Term Paper by Shane Zentz from IU – 2007
June 20, 2007
The band called Black Sabbath started as a blues-based rock band in England in the late 1960’s. Their previous band name was Earth. Along with Led Zeppelin and Deep Purple, Black Sabbath is considered a pioneer of the heavy metal style of rock. Black Sabbath typically combined heavy guitar riffs with dark but socially relevant lyrics. Black Sabbath was originally composed of Ozzy Osbourne on vocals and harmonica, Tony Iommi on electric guitar, Terry “Geezer” Butler on bass guitar, and Bill Ward on percussion, “the four members all were born in 1948 and 1949 in Birmingham, England…” “If metal could be said to have gotten started in any single place, it would be Birmingham, England, the industrial city whose working class spawned Ozzy Osbourne, Black Sabbath, and Judas Priest in the late 1960’s and early 1970’s.”
“Coming of age in the years following World War II, the four were surrounded by the bombed-out rubble left by massive Nazi bombing raids.” This bleak industrial background gave the members of Black Sabbath a different perspective on life than other rock bands from London or Liverpool, and the difference can be heard and felt in their music.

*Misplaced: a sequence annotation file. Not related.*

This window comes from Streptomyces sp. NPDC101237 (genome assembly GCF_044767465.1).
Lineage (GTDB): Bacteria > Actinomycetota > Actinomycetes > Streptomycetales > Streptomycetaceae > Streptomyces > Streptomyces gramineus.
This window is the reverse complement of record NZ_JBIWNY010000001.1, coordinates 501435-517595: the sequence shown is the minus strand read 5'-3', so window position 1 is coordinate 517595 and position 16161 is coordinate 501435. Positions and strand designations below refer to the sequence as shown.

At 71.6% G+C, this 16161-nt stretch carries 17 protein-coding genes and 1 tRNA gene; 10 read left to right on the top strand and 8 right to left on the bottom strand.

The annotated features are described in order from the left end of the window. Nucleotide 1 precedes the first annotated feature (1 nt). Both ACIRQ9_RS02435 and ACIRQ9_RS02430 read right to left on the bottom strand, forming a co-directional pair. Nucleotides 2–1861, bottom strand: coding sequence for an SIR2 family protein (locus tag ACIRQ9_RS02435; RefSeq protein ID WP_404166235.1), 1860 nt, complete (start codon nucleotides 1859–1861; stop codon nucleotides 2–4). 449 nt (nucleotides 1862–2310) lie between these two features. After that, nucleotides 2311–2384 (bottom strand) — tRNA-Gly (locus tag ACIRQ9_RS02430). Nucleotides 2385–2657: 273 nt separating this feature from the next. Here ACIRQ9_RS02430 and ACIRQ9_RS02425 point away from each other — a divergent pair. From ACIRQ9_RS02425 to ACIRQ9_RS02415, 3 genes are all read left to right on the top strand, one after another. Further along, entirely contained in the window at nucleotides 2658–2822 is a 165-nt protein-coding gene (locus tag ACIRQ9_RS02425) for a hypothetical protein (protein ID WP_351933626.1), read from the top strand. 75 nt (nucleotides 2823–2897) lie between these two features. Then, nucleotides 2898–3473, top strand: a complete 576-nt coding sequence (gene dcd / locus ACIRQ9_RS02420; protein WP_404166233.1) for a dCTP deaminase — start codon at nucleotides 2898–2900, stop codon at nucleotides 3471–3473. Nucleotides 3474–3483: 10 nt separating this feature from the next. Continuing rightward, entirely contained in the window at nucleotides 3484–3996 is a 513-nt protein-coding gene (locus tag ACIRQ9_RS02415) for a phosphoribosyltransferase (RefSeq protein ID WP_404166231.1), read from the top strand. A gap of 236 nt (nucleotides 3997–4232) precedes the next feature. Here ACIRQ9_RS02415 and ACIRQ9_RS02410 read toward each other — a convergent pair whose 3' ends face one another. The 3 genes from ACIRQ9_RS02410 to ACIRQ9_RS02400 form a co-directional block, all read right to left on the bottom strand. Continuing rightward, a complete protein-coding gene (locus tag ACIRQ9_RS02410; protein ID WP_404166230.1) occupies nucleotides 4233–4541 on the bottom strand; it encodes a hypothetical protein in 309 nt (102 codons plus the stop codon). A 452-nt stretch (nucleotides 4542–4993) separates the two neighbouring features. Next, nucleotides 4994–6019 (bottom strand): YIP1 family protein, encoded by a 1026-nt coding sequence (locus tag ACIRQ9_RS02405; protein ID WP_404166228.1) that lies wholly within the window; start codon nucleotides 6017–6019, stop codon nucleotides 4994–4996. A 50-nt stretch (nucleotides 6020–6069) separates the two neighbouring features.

Like The Beatles before them, Black Sabbath polished their songs and stage show in the red-light district of Hamburg, Germany. “Sabbath broke the Liverpool band’s residency record at the Star Club in Hamburg, Germany, playing seven forty-five-minute spots nightly to expatriates and go-go girls in the fabled Reeperbahn red-light district.”
Upon returning to England, the band hit the studio and “on Friday the thirteenth, February 1970, Black Sabbath was released by Phillips’s new experimental subsidiary, Vertigo Records.” Black Sabbath’s self-titled first album was a surprising success, reaching number twenty-three on the U.S. charts and number eight on the U.K. charts. The groups follow up album, Paranoid, is generally considered their break through album. Paranoid was released in late 1970 and was an even greater success than their first album, climbing to number twelve on the U.S. charts and number one in the U.K. despite not receiving much radio play. The album was originally supposed to be titled “War Pigs,” but Phillips pressured the group to change the name because they feared that the title “War Pigs” would stir too much controversy in the midst of the Vietnam War.